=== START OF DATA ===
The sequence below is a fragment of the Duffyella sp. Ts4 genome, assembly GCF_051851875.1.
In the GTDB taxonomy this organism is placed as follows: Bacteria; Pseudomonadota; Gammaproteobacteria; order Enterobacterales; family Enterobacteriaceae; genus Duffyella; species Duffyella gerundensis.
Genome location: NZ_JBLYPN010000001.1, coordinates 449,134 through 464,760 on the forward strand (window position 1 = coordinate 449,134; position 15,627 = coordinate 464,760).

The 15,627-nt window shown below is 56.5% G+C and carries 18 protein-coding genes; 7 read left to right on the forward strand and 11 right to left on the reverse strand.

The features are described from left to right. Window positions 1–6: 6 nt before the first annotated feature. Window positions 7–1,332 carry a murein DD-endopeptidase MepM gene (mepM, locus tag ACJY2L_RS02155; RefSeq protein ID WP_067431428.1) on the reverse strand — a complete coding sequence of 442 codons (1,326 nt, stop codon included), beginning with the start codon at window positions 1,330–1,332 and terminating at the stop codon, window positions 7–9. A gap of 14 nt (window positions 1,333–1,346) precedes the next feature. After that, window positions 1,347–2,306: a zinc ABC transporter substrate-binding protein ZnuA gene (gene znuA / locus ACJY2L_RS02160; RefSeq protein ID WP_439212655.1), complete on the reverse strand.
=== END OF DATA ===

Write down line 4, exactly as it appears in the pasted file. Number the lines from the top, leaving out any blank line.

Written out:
The 15,627-nt window shown below is 56.5% G+C and carries 18 protein-coding genes; 7 read left to right on the forward strand and 11 right to left on the reverse strand.